The European Court of Human Rights, ECHR, has ruled that Macedonia’s requirement that people to undergo gender reassignment surgery before their gender marker on ID documents can be changed is a violation of human rights.
The judgment, last Thursday, said deficiencies in Macedonia’s laws concerning modifying gender on official identification documents infringed the right of Macedonians to respect for their private life. But two of the seven judges on the case dissented, saying the ruling followed a “trend” in favour of protecting transgender people’s human rights rather than the law as it stands.
The judgment may have repercussions beyond Macedonia. A Kosovo citizen, Blert Morina, who submitted a case to Kosovo’s Constitutional Court last year, is in the middle of his own legal battle to change his name and gender on Kosovo identification documents.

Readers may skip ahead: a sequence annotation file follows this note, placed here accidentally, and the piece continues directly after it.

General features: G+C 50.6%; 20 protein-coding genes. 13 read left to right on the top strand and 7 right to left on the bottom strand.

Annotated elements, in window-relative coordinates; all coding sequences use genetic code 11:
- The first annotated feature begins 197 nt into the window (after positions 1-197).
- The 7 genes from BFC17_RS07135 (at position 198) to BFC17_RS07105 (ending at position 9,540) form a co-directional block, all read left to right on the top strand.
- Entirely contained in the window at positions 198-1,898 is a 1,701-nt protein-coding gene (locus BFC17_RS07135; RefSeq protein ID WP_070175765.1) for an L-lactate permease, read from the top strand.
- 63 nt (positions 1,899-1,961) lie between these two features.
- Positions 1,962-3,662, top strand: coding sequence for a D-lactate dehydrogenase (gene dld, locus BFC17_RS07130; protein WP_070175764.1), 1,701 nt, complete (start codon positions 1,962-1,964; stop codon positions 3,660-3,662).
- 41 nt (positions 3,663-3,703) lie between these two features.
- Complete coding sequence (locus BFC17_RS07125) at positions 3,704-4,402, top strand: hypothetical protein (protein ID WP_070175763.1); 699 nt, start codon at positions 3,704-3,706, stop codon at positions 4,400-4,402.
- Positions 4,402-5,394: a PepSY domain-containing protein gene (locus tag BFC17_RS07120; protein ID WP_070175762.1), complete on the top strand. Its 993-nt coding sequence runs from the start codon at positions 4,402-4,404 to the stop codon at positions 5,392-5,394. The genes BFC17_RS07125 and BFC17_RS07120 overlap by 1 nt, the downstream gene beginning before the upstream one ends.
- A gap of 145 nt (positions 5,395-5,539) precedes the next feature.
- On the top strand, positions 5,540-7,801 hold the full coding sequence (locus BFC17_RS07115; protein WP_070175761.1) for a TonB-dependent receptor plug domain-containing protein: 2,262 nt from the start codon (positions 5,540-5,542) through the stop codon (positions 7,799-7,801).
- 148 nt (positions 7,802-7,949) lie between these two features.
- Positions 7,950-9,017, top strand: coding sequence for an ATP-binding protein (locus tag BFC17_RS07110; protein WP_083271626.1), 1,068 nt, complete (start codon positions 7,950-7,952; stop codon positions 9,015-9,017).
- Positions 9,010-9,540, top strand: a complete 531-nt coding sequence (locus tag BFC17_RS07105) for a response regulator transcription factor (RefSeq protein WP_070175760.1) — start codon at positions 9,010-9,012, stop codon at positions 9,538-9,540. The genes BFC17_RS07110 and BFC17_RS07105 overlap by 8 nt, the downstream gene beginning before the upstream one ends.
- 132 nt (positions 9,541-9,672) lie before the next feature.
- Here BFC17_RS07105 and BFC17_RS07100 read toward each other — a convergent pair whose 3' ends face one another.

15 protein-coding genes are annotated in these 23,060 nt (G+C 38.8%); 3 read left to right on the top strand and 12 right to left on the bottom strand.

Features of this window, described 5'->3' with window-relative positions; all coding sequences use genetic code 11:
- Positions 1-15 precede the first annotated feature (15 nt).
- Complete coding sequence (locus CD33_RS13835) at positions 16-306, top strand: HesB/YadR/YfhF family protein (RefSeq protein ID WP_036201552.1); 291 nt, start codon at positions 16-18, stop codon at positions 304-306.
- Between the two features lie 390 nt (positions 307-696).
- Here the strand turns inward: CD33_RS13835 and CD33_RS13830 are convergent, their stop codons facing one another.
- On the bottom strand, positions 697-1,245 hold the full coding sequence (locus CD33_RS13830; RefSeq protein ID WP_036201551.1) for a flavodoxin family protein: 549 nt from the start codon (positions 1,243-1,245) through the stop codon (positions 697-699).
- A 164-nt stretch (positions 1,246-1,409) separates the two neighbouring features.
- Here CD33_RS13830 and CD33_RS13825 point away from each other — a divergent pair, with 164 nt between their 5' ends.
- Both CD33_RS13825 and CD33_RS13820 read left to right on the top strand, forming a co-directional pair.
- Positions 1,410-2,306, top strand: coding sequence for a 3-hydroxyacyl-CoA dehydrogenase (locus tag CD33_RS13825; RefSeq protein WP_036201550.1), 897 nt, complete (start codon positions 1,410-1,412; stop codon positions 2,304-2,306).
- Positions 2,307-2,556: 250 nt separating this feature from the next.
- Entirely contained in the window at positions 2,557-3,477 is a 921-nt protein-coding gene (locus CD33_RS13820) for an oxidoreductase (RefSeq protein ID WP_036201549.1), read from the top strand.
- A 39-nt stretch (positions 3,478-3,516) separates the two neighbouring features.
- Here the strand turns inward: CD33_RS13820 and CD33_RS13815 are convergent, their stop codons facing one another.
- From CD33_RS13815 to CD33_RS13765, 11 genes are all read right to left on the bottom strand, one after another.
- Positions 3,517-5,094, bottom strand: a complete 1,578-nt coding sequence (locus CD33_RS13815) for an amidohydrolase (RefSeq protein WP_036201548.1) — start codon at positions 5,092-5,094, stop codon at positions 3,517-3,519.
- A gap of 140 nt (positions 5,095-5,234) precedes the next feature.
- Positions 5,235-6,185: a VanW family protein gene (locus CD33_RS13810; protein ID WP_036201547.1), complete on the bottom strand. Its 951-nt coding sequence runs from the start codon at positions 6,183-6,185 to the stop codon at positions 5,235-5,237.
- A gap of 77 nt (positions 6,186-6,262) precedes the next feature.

“Macedonia’s case could be a huge turning point for the future of the transgender community all over the Balkans,” said Morina, who is the director for the Center of Equality and Liberty in Kosovo. In April 2018, Kosovo’s Civil Registration Agency rejected Morina’s request to change his name and gender marker. His lawyer, Rina Kika, said he had requested a constitutional review of the agency’s decision last July.
“Kosovo institutions should … comply with the recent judgement of the ECHR’s X v FYROM and establish effective and accessible procedures for transgender people who wish to obtain legal recognition of their gender identity,” Kika said. Read more via Balkan Insight